“Death in Midsummer” – “The Priest of Shiga Temple and His Love” – “The Pearl”
Yukio Mishima conveyed his stories through the use of vivid sentences. He masterfully weaved together simple sentences that came together into a complex harmony. A brilliant example of this can be seen in the opening paragraphs of “Death in Midsummer.” He gave A. Beach a beautiful description, then described Tomoko Ikuta in depth through sentences that, on their own, appeared mediocre, but when strung together, created an imaginative scene that was meticulously crafted through sensory perceptions. Tomoko’s wearing a dress of “light salmon-pink linen,” and has a “girl-like freshness” in her “plump arms,” “unworn face,” and “slightly curled lips” (9). Here, the sight is registered, but Mishima delved in further. He mentioned how exactly the sweat coats her face, the sound of flies buzzing around, and the way the hot, summer air feels “like the inside of a heated metal dome” (10). In just a few sentences, Mishima touched upon the sensory experiences of sight, sound, and touch, and in doing so, paints a vivid mental picture of what exactly is transpiring.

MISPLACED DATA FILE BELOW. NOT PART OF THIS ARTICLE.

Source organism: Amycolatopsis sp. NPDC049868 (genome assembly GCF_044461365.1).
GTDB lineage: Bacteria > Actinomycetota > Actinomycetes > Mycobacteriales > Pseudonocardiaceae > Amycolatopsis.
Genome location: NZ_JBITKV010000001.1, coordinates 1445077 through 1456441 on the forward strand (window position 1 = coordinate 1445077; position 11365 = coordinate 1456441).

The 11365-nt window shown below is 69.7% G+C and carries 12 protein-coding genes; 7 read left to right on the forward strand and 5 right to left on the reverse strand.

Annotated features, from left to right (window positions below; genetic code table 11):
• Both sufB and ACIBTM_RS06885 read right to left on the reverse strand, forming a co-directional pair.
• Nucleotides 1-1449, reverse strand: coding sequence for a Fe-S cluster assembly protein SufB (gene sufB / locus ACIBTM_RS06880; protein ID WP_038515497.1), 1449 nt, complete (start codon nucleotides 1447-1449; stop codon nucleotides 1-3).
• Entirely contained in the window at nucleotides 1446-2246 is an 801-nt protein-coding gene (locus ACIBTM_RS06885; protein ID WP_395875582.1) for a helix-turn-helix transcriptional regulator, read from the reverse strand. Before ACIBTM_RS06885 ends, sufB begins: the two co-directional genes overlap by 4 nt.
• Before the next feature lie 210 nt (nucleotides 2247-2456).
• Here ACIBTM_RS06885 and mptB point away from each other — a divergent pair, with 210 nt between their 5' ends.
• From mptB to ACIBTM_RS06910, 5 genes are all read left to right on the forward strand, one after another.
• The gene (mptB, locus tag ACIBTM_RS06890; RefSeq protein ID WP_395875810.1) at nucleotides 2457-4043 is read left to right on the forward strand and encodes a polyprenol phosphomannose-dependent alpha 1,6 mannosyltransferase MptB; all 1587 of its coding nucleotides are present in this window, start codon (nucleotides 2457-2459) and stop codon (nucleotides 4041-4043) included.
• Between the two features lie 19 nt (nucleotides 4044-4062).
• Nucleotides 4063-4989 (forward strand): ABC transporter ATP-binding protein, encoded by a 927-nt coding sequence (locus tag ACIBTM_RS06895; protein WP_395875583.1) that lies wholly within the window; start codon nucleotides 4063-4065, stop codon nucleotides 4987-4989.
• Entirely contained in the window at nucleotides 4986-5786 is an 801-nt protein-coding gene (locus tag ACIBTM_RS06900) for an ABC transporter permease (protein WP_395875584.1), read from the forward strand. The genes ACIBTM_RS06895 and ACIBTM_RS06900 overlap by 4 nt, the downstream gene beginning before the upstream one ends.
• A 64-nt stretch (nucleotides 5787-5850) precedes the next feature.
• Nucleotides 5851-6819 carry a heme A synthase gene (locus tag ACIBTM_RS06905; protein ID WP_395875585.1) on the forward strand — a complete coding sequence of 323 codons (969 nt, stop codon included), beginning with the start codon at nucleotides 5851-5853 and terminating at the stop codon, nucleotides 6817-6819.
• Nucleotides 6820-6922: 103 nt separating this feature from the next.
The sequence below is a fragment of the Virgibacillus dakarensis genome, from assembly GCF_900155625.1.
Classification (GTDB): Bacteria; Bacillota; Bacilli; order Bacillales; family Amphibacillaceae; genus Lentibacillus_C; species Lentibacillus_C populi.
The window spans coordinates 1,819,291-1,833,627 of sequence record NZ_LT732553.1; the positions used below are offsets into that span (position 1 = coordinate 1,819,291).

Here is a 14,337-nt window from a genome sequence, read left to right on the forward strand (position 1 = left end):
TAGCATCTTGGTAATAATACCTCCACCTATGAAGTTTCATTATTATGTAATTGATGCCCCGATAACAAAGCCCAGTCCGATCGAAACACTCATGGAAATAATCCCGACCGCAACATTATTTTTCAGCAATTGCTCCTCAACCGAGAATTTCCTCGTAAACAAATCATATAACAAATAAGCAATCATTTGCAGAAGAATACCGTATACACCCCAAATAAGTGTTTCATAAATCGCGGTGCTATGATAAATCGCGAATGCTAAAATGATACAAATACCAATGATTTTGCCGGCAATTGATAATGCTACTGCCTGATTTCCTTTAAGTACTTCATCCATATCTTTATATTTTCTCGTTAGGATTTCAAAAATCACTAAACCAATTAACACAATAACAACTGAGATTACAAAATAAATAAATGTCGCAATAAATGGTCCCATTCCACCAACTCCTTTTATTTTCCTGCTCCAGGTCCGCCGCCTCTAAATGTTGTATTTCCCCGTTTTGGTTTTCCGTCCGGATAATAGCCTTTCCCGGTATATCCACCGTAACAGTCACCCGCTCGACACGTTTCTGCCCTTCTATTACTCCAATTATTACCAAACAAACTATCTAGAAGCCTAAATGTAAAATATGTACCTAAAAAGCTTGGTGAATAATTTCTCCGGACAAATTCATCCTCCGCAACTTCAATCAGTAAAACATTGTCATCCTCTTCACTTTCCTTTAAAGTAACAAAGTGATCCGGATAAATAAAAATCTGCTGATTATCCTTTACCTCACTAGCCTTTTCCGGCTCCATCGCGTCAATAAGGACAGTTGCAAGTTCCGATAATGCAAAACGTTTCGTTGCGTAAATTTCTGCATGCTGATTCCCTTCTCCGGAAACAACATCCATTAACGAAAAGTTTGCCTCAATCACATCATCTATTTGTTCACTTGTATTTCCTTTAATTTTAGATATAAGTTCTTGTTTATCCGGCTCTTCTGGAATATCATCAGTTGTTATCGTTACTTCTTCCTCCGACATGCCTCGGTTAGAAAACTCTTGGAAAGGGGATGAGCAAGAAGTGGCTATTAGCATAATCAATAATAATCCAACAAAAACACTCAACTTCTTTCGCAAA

Mishima’s sentences were also sharply poetic in the sense that one does not get lost in abstractions, but rather the abstractions are made digestible. This can be seen in his story concerning the Shiga priest, who sees the world in a state of complete repose, and likens it to “a mere picture on a piece of paper” (71). With this one sentence, Mishima showcased the priest’s apathy in a metaphorical way that is easy to grasp. It is an abstract concept, yet he made it clear that the priest is truly detached from the physical world, and in laying this foundation, Mishima highlighted the change the priest later goes through after falling in love with the emperor’s concubine. The priest, having been so detached, then has his universe “imprisoned within the confines of a small circle” that contains only him and the concubine (73).